one_winged_angel wrote:
People are quick to point out all the crimes that could have been prevented if all the guns were to be taken away, but what about all the crimes that have been prevented by guns? All the lives that have been saved because of responsible civillians who own guns and use them for self defense. Thousands of these events happen ever year, but they rarely make the news unless it's a slow news day or something.

...

While I'm not saying that every single person who owns a gun will be able to use it effectively if the situation arises. To simply take all the guns away leaves many law-abiding civillians vulnerable and gives those who will obtain their guns illegally no matter what laws are passed an unfair advantage. I do believe however, that there should be stricter gun control.


Valid; and thanks for the stories. Last year in my local area it was reported that a man attacked and raped someone in their own home. They easily broke in and used a knife from the kitchen as a weapon. It could be argued that they would have been better protected if they were armed. It could also be argued that both parties having guns would increase the probability of a fatality in that situation. (I'm not arguing either at this point, for the record).

A lot of people have been talking about "stricter gun control" in the last few days. What does that mean in real terms? Are there specific proposals people favour?

Every day is a school day.
ByronLord
Posted: Monday, December 17, 2012 3:25:38 PM

Rank: Forum Guru

Joined: 11/14/2010
Posts: 754
Location: Massachusetts, United States
one_winged_angel wrote:
Seven gun saves owner anecdotes


That is a rather small number of anecdotes compared to the 30,000 gun deaths a year.

There are circumstances in which a seatbelt can kill you but it is much more likely to save your live (by about 100 to 1).

The NRA has a whole staff looking for stories like those. If there was any validity to the claim there would be hundreds of them.

If the penalty for carry a gun was the same as the penalty for carrying pot, there would be remarkably few people carrying them.


clum
Posted: Monday, December 17, 2012 3:26:58 PM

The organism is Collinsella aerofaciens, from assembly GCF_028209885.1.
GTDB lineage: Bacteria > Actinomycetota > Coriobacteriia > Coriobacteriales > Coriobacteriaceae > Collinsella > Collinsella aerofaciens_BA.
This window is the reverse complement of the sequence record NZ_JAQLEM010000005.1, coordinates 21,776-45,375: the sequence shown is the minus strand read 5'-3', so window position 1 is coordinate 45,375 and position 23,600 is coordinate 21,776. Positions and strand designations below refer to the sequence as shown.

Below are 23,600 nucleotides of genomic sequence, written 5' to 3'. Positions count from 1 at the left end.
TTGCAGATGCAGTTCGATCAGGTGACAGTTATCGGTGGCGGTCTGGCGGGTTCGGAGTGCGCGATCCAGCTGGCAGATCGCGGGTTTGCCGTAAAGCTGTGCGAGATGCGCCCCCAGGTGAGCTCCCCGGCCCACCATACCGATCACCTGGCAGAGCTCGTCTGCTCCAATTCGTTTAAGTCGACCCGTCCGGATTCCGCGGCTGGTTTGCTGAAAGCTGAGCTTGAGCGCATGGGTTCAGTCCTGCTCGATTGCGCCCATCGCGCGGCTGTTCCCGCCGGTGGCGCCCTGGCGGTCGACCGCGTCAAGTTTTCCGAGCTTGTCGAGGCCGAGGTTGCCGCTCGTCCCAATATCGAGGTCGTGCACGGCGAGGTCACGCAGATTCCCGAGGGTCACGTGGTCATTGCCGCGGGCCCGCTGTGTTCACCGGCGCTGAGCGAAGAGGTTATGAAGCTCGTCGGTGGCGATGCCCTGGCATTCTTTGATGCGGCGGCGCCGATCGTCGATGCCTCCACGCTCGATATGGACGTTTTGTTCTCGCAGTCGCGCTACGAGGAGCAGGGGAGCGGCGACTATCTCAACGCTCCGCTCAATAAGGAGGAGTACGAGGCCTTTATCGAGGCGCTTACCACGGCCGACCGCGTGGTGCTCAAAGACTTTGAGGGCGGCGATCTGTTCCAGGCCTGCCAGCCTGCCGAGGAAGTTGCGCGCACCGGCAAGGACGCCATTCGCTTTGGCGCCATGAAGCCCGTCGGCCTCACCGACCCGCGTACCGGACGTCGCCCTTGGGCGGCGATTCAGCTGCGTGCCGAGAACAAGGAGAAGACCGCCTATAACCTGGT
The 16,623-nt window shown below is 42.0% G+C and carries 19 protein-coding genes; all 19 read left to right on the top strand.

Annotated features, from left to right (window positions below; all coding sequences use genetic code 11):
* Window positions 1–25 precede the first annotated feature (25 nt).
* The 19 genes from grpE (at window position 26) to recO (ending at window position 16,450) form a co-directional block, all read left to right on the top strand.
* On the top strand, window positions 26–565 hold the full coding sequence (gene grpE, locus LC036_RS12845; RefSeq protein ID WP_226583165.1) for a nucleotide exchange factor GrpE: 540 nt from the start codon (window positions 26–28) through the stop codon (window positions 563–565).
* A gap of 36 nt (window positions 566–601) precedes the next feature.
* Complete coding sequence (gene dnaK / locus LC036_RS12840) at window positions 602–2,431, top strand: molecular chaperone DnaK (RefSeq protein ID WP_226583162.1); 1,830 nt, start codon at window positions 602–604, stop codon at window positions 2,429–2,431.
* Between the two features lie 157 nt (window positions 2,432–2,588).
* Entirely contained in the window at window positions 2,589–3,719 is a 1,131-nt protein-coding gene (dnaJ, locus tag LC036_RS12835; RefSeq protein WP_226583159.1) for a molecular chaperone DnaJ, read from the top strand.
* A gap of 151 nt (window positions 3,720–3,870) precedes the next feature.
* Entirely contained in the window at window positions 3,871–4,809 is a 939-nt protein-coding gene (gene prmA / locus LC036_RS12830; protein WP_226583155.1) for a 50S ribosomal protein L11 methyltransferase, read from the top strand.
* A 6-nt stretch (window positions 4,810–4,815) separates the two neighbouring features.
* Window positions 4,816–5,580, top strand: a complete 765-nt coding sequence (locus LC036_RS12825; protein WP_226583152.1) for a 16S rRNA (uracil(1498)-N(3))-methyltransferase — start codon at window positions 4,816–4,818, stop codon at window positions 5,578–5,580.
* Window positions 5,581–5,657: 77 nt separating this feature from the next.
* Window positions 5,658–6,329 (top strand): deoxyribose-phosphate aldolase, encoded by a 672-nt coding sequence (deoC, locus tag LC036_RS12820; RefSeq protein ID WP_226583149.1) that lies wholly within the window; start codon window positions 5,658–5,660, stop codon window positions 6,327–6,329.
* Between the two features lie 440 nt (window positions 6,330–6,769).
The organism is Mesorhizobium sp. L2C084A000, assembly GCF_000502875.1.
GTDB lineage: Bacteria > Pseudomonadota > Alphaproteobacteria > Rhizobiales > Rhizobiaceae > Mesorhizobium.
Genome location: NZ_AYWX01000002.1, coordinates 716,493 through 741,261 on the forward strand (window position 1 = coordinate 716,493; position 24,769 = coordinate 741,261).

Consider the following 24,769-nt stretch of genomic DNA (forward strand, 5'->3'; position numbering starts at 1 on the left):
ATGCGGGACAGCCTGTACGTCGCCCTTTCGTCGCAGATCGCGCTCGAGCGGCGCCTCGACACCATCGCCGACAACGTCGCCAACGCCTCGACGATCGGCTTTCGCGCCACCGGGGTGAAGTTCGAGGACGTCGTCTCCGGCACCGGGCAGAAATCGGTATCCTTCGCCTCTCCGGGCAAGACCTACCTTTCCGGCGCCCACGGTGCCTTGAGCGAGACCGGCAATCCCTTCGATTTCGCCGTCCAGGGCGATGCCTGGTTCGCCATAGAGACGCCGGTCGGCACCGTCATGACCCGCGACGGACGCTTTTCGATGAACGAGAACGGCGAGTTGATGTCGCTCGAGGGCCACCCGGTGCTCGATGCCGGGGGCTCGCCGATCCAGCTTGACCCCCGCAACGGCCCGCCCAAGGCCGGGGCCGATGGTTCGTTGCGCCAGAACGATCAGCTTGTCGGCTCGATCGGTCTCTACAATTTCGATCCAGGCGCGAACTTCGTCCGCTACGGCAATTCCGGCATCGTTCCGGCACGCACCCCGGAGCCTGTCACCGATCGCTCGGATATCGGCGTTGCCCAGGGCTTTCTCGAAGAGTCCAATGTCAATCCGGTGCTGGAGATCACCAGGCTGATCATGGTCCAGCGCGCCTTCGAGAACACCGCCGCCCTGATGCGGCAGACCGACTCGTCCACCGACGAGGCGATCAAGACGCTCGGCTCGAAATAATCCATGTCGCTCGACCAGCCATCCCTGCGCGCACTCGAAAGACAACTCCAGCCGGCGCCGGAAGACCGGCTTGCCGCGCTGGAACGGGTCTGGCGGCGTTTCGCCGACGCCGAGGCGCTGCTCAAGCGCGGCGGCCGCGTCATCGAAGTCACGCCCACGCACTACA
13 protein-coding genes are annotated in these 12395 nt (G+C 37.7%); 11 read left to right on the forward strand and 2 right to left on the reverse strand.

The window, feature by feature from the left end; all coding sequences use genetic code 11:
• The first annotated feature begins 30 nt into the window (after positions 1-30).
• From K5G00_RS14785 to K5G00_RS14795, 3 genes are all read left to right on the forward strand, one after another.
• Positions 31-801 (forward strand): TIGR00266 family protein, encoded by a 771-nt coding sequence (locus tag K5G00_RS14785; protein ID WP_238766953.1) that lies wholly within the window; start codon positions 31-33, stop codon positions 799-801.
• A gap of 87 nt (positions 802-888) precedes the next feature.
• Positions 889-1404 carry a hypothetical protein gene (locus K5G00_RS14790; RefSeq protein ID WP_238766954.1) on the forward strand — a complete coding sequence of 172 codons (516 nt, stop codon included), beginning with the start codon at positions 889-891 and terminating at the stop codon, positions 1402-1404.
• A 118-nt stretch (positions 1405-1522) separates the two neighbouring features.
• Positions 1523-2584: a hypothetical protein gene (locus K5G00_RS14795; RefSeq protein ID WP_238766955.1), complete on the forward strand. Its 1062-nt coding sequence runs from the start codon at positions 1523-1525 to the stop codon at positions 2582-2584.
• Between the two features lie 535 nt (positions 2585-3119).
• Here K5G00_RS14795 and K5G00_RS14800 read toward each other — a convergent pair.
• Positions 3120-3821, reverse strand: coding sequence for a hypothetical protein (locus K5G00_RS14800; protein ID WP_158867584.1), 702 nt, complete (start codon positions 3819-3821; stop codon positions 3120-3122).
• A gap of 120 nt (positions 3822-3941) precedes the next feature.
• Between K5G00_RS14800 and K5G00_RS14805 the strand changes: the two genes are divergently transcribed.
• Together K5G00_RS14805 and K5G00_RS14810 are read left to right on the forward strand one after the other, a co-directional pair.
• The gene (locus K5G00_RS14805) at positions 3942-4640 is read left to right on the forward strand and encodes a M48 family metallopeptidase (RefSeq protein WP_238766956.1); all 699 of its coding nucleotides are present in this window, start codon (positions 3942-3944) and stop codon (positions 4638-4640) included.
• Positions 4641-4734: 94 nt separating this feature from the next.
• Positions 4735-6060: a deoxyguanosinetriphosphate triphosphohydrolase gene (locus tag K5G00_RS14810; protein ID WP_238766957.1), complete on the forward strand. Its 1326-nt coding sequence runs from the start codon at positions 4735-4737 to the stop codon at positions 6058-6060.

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Location: Edinburgh, United Kingdom
oldrascal wrote:
If you are a person who is moral enough not to commit massacres, then you do not need a law making it harder for you to commit massacres.


Unfortunately, the converse is not true. Those people who are immoral enough to commit massacres DO need a law making it harder for them to commit massacres. If not a new law, better enforcement of existing laws, or something.

[quote=oldrascal]This is the reality: Guns will always exist, as will evil. No gun ban will ever stop those who do not obey bans, nor those who are evil.[\quote]

I don't believe that is the reality. Even if it is, does that mean we should stop fighting against evil? That, in itself, is also evil surely.

Sorry; getting a lot more involved in this than I meant to.

Every day is a school day.
Guest
Posted: Monday, December 17, 2012 3:34:34 PM

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clum wrote:


Valid; and thanks for the stories. Last year in my local area it was reported that a man attacked and raped someone in their own home. They easily broke in and used a knife from the kitchen as a weapon. It could be argued that they would have been better protected if they were armed. It could also be argued that both parties having guns would increase the probability of a fatality in that situation. (I'm not arguing either at this point, for the record).